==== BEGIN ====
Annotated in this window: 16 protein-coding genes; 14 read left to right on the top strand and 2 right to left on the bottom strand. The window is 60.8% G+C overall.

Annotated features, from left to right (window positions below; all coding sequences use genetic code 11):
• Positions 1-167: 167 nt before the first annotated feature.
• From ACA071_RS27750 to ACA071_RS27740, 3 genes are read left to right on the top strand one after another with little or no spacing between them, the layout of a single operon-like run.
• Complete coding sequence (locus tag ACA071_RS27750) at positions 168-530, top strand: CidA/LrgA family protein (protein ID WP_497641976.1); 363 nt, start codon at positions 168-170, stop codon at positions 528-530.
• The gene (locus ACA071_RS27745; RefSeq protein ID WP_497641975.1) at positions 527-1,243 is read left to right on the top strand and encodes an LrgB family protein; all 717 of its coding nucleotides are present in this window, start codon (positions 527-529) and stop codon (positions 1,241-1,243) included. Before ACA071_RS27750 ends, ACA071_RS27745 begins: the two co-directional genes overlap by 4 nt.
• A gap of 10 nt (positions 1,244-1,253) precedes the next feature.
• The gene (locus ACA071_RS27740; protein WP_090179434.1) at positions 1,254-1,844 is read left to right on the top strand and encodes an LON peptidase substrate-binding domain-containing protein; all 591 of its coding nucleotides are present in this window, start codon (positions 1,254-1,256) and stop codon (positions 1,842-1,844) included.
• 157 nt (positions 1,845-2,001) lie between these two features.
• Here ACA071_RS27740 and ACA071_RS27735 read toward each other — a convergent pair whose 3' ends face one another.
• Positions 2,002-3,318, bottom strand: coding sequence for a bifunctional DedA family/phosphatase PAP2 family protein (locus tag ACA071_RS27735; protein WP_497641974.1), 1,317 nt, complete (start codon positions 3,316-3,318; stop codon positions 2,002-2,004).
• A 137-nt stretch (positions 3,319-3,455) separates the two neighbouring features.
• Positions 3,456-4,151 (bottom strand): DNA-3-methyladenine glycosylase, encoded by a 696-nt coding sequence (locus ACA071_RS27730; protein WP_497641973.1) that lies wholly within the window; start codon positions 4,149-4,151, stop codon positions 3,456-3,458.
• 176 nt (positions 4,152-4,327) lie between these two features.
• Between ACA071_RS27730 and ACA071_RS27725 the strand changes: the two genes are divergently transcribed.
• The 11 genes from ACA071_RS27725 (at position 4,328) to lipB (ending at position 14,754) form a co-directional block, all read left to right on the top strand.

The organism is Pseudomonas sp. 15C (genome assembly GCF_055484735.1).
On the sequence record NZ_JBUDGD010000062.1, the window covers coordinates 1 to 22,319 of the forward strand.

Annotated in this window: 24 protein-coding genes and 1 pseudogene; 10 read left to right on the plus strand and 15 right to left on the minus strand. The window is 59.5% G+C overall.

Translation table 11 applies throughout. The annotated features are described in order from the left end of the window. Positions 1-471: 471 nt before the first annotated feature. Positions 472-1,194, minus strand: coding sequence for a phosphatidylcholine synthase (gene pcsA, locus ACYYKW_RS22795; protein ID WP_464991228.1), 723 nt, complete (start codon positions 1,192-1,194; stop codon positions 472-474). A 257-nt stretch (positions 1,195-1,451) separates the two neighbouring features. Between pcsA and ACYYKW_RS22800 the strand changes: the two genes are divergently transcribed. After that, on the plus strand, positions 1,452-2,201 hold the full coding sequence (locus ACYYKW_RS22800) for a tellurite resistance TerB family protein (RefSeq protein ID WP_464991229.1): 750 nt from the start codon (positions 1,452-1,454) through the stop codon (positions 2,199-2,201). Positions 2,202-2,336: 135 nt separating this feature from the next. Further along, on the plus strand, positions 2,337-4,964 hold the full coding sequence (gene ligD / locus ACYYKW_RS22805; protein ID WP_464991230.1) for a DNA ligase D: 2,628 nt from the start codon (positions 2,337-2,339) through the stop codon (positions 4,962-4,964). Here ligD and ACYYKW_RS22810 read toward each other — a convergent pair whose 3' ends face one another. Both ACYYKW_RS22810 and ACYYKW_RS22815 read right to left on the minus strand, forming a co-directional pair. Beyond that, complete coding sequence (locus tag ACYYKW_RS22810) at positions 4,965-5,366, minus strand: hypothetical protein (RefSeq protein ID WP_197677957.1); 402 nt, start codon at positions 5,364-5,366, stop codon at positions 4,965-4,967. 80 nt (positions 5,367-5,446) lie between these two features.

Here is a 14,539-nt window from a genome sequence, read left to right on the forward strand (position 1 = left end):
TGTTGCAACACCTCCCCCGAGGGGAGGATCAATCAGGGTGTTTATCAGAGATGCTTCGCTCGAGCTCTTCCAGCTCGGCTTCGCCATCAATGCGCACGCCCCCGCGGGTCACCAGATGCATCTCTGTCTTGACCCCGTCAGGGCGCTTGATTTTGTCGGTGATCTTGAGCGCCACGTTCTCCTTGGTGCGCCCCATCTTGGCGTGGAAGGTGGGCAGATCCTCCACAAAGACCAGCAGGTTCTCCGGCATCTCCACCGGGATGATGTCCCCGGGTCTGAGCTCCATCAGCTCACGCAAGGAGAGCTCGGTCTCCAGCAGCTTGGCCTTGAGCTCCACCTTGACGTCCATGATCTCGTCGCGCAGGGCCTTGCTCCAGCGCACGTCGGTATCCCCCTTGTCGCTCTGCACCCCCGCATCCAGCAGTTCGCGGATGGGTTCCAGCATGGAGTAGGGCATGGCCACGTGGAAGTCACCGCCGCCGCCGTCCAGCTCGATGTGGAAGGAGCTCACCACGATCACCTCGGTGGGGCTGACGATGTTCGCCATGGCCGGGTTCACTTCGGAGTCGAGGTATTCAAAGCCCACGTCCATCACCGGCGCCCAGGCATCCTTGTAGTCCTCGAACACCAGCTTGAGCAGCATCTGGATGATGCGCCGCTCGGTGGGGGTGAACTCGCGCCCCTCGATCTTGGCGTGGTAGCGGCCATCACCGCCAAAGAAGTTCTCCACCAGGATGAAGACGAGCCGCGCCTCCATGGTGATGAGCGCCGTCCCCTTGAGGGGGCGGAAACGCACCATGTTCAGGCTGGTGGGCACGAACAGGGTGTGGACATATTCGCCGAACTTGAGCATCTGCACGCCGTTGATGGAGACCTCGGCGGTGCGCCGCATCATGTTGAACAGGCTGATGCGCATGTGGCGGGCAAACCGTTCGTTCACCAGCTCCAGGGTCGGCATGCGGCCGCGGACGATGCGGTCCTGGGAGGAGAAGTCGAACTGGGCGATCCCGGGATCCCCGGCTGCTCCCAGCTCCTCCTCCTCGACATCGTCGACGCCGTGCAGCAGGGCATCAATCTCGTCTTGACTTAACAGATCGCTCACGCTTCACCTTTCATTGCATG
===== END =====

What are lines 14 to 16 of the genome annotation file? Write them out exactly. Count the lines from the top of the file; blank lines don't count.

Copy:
• 176 nt (positions 4,152-4,327) lie between these two features.
• Between ACA071_RS27730 and ACA071_RS27725 the strand changes: the two genes are divergently transcribed.
• The 11 genes from ACA071_RS27725 (at position 4,328) to lipB (ending at position 14,754) form a co-directional block, all read left to right on the top strand.